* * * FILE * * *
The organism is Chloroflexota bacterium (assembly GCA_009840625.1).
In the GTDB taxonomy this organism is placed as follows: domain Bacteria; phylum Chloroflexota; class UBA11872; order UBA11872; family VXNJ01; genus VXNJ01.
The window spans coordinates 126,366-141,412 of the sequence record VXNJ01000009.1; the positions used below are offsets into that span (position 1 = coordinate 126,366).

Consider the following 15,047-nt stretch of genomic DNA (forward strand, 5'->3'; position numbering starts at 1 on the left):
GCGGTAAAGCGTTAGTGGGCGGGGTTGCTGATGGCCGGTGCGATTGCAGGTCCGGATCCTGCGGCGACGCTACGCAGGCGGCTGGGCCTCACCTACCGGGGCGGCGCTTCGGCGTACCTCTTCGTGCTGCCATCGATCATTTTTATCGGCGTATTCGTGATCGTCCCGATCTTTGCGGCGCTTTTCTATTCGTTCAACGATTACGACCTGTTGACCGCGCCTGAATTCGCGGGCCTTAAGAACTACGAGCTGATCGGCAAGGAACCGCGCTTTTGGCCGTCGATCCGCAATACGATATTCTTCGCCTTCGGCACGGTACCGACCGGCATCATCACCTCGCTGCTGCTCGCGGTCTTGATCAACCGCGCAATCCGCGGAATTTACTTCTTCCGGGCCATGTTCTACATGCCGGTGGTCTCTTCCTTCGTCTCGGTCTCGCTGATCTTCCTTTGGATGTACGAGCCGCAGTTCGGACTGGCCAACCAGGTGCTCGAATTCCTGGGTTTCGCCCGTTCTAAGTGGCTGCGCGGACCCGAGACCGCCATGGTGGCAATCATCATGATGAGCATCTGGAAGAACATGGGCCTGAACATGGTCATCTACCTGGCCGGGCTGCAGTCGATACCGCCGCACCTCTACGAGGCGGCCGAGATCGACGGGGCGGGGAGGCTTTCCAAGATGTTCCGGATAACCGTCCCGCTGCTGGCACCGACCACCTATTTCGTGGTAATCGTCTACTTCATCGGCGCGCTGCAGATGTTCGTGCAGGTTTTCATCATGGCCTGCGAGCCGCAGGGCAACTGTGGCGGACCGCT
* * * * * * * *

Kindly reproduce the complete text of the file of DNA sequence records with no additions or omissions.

The organism is Chloroflexota bacterium (assembly GCA_009840625.1).
In the GTDB taxonomy this organism is placed as follows: domain Bacteria; phylum Chloroflexota; class UBA11872; order UBA11872; family VXNJ01; genus VXNJ01.
The window spans coordinates 126,366-141,412 of the sequence record VXNJ01000009.1; the positions used below are offsets into that span (position 1 = coordinate 126,366).

Consider the following 15,047-nt stretch of genomic DNA (forward strand, 5'->3'; position numbering starts at 1 on the left):
GCGGTAAAGCGTTAGTGGGCGGGGTTGCTGATGGCCGGTGCGATTGCAGGTCCGGATCCTGCGGCGACGCTACGCAGGCGGCTGGGCCTCACCTACCGGGGCGGCGCTTCGGCGTACCTCTTCGTGCTGCCATCGATCATTTTTATCGGCGTATTCGTGATCGTCCCGATCTTTGCGGCGCTTTTCTATTCGTTCAACGATTACGACCTGTTGACCGCGCCTGAATTCGCGGGCCTTAAGAACTACGAGCTGATCGGCAAGGAACCGCGCTTTTGGCCGTCGATCCGCAATACGATATTCTTCGCCTTCGGCACGGTACCGACCGGCATCATCACCTCGCTGCTGCTCGCGGTCTTGATCAACCGCGCAATCCGCGGAATTTACTTCTTCCGGGCCATGTTCTACATGCCGGTGGTCTCTTCCTTCGTCTCGGTCTCGCTGATCTTCCTTTGGATGTACGAGCCGCAGTTCGGACTGGCCAACCAGGTGCTCGAATTCCTGGGTTTCGCCCGTTCTAAGTGGCTGCGCGGACCCGAGACCGCCATGGTGGCAATCATCATGATGAGCATCTGGAAGAACATGGGCCTGAACATGGTCATCTACCTGGCCGGGCTGCAGTCGATACCGCCGCACCTCTACGAGGCGGCCGAGATCGACGGGGCGGGGAGGCTTTCCAAGATGTTCCGGATAACCGTCCCGCTGCTGGCACCGACCACCTATTTCGTGGTAATCGTCTACTTCATCGGCGCGCTGCAGATGTTCGTGCAGGTTTTCATCATGGCCTGCGAGCCGCAGGGCAACTGTGGCGGACCGCT